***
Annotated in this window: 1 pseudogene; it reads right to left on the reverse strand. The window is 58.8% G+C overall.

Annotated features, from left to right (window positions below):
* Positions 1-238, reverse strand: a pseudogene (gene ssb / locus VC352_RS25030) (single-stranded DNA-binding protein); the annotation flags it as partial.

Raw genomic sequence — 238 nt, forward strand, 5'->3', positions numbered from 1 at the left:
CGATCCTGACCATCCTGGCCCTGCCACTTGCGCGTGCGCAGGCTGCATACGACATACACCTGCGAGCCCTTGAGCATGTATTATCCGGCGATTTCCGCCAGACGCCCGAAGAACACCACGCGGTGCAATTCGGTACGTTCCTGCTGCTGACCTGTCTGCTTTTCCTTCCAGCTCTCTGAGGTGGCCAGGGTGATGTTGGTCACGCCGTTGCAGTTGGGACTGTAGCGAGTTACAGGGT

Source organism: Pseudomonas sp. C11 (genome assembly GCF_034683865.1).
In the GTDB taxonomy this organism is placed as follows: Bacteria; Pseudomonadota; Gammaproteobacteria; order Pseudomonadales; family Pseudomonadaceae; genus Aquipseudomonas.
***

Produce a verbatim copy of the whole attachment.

Annotated in this window: 1 pseudogene; it reads right to left on the reverse strand. The window is 58.8% G+C overall.

Annotated features, from left to right (window positions below):
* Positions 1-238, reverse strand: a pseudogene (gene ssb / locus VC352_RS25030) (single-stranded DNA-binding protein); the annotation flags it as partial.

Raw genomic sequence — 238 nt, forward strand, 5'->3', positions numbered from 1 at the left:
CGATCCTGACCATCCTGGCCCTGCCACTTGCGCGTGCGCAGGCTGCATACGACATACACCTGCGAGCCCTTGAGCATGTATTATCCGGCGATTTCCGCCAGACGCCCGAAGAACACCACGCGGTGCAATTCGGTACGTTCCTGCTGCTGACCTGTCTGCTTTTCCTTCCAGCTCTCTGAGGTGGCCAGGGTGATGTTGGTCACGCCGTTGCAGTTGGGACTGTAGCGAGTTACAGGGT

Source organism: Pseudomonas sp. C11 (genome assembly GCF_034683865.1).
In the GTDB taxonomy this organism is placed as follows: Bacteria; Pseudomonadota; Gammaproteobacteria; order Pseudomonadales; family Pseudomonadaceae; genus Aquipseudomonas.